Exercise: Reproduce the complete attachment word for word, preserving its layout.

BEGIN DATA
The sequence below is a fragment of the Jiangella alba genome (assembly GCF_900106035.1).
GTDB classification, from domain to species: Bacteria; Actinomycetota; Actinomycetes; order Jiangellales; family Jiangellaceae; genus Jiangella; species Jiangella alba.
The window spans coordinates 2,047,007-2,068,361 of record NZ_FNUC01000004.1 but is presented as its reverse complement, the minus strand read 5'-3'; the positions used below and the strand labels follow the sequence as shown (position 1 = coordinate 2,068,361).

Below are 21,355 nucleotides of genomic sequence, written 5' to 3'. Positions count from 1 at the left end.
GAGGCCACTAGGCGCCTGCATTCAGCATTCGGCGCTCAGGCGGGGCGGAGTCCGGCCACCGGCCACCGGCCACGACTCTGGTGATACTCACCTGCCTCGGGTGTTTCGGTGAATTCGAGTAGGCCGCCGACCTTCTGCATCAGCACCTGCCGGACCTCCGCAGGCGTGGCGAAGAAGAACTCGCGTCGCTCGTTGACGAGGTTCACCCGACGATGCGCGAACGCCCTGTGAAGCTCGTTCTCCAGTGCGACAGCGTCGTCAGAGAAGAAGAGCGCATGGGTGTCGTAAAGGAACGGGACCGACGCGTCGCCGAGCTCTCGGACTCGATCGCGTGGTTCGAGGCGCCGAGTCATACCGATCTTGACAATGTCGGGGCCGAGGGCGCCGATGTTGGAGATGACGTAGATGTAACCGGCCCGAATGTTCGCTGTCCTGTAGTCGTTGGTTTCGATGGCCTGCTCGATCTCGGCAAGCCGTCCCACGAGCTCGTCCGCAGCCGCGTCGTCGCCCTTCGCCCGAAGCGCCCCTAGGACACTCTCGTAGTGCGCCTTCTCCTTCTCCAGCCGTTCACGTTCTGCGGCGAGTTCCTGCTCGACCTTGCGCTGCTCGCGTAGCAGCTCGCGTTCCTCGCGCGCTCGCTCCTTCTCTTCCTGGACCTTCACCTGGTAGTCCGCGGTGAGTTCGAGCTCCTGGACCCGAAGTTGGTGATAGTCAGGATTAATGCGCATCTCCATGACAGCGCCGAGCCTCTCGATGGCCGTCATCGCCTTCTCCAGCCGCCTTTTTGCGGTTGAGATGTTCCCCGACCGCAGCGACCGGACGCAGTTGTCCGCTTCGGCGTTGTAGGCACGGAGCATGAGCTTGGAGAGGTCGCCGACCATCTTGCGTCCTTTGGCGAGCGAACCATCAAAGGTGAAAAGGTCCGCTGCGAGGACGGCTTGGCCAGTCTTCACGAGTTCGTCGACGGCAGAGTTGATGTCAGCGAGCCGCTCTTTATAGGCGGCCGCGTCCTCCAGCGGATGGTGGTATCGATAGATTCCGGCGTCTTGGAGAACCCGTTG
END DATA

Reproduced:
The sequence below is a fragment of the Jiangella alba genome (assembly GCF_900106035.1).
GTDB classification, from domain to species: Bacteria; Actinomycetota; Actinomycetes; order Jiangellales; family Jiangellaceae; genus Jiangella; species Jiangella alba.
The window spans coordinates 2,047,007-2,068,361 of record NZ_FNUC01000004.1 but is presented as its reverse complement, the minus strand read 5'-3'; the positions used below and the strand labels follow the sequence as shown (position 1 = coordinate 2,068,361).

Below are 21,355 nucleotides of genomic sequence, written 5' to 3'. Positions count from 1 at the left end.
GAGGCCACTAGGCGCCTGCATTCAGCATTCGGCGCTCAGGCGGGGCGGAGTCCGGCCACCGGCCACCGGCCACGACTCTGGTGATACTCACCTGCCTCGGGTGTTTCGGTGAATTCGAGTAGGCCGCCGACCTTCTGCATCAGCACCTGCCGGACCTCCGCAGGCGTGGCGAAGAAGAACTCGCGTCGCTCGTTGACGAGGTTCACCCGACGATGCGCGAACGCCCTGTGAAGCTCGTTCTCCAGTGCGACAGCGTCGTCAGAGAAGAAGAGCGCATGGGTGTCGTAAAGGAACGGGACCGACGCGTCGCCGAGCTCTCGGACTCGATCGCGTGGTTCGAGGCGCCGAGTCATACCGATCTTGACAATGTCGGGGCCGAGGGCGCCGATGTTGGAGATGACGTAGATGTAACCGGCCCGAATGTTCGCTGTCCTGTAGTCGTTGGTTTCGATGGCCTGCTCGATCTCGGCAAGCCGTCCCACGAGCTCGTCCGCAGCCGCGTCGTCGCCCTTCGCCCGAAGCGCCCCTAGGACACTCTCGTAGTGCGCCTTCTCCTTCTCCAGCCGTTCACGTTCTGCGGCGAGTTCCTGCTCGACCTTGCGCTGCTCGCGTAGCAGCTCGCGTTCCTCGCGCGCTCGCTCCTTCTCTTCCTGGACCTTCACCTGGTAGTCCGCGGTGAGTTCGAGCTCCTGGACCCGAAGTTGGTGATAGTCAGGATTAATGCGCATCTCCATGACAGCGCCGAGCCTCTCGATGGCCGTCATCGCCTTCTCCAGCCGCCTTTTTGCGGTTGAGATGTTCCCCGACCGCAGCGACCGGACGCAGTTGTCCGCTTCGGCGTTGTAGGCACGGAGCATGAGCTTGGAGAGGTCGCCGACCATCTTGCGTCCTTTGGCGAGCGAACCATCAAAGGTGAAAAGGTCCGCTGCGAGGACGGCTTGGCCAGTCTTCACGAGTTCGTCGACGGCAGAGTTGATGTCAGCGAGCCGCTCTTTATAGGCGGCCGCGTCCTCCAGCGGATGGTGGTATCGATAGATTCCGGCGTCTTGGAGAACCCGTTG